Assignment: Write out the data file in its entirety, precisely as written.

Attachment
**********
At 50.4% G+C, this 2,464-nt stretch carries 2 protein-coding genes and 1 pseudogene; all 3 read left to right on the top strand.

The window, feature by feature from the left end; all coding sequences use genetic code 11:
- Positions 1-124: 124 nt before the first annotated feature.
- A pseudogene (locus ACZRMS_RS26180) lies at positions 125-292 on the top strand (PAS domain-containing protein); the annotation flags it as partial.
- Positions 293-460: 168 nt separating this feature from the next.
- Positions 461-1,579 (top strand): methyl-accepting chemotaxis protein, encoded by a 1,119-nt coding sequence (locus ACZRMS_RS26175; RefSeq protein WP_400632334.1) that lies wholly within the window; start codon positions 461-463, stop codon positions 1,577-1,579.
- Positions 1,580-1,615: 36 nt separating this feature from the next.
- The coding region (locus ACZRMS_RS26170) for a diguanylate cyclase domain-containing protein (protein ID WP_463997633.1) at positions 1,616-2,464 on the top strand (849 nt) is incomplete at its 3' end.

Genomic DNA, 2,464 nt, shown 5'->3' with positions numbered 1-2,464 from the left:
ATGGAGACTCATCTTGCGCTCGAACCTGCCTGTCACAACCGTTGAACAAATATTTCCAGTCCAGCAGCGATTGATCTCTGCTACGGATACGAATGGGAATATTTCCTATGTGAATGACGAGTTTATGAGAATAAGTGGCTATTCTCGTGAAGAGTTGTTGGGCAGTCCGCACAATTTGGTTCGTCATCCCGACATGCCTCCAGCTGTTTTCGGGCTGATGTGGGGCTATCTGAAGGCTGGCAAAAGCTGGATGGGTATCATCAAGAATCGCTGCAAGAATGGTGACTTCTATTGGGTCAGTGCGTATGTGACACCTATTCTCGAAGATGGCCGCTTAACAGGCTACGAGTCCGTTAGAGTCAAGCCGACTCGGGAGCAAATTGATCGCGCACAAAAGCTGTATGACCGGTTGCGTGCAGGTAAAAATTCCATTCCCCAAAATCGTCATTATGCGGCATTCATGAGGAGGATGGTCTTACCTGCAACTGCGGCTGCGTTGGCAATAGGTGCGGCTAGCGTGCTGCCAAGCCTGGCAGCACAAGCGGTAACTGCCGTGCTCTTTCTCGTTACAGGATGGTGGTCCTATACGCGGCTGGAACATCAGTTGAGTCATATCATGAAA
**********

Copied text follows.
At 50.4% G+C, this 2,464-nt stretch carries 2 protein-coding genes and 1 pseudogene; all 3 read left to right on the top strand.

The window, feature by feature from the left end; all coding sequences use genetic code 11:
- Positions 1-124: 124 nt before the first annotated feature.
- A pseudogene (locus ACZRMS_RS26180) lies at positions 125-292 on the top strand (PAS domain-containing protein); the annotation flags it as partial.
- Positions 293-460: 168 nt separating this feature from the next.
- Positions 461-1,579 (top strand): methyl-accepting chemotaxis protein, encoded by a 1,119-nt coding sequence (locus ACZRMS_RS26175; RefSeq protein WP_400632334.1) that lies wholly within the window; start codon positions 461-463, stop codon positions 1,577-1,579.
- Positions 1,580-1,615: 36 nt separating this feature from the next.
- The coding region (locus ACZRMS_RS26170) for a diguanylate cyclase domain-containing protein (protein ID WP_463997633.1) at positions 1,616-2,464 on the top strand (849 nt) is incomplete at its 3' end.

Genomic DNA, 2,464 nt, shown 5'->3' with positions numbered 1-2,464 from the left:
ATGGAGACTCATCTTGCGCTCGAACCTGCCTGTCACAACCGTTGAACAAATATTTCCAGTCCAGCAGCGATTGATCTCTGCTACGGATACGAATGGGAATATTTCCTATGTGAATGACGAGTTTATGAGAATAAGTGGCTATTCTCGTGAAGAGTTGTTGGGCAGTCCGCACAATTTGGTTCGTCATCCCGACATGCCTCCAGCTGTTTTCGGGCTGATGTGGGGCTATCTGAAGGCTGGCAAAAGCTGGATGGGTATCATCAAGAATCGCTGCAAGAATGGTGACTTCTATTGGGTCAGTGCGTATGTGACACCTATTCTCGAAGATGGCCGCTTAACAGGCTACGAGTCCGTTAGAGTCAAGCCGACTCGGGAGCAAATTGATCGCGCACAAAAGCTGTATGACCGGTTGCGTGCAGGTAAAAATTCCATTCCCCAAAATCGTCATTATGCGGCATTCATGAGGAGGATGGTCTTACCTGCAACTGCGGCTGCGTTGGCAATAGGTGCGGCTAGCGTGCTGCCAAGCCTGGCAGCACAAGCGGTAACTGCCGTGCTCTTTCTCGTTACAGGATGGTGGTCCTATACGCGGCTGGAACATCAGTTGAGTCATATCATGAAA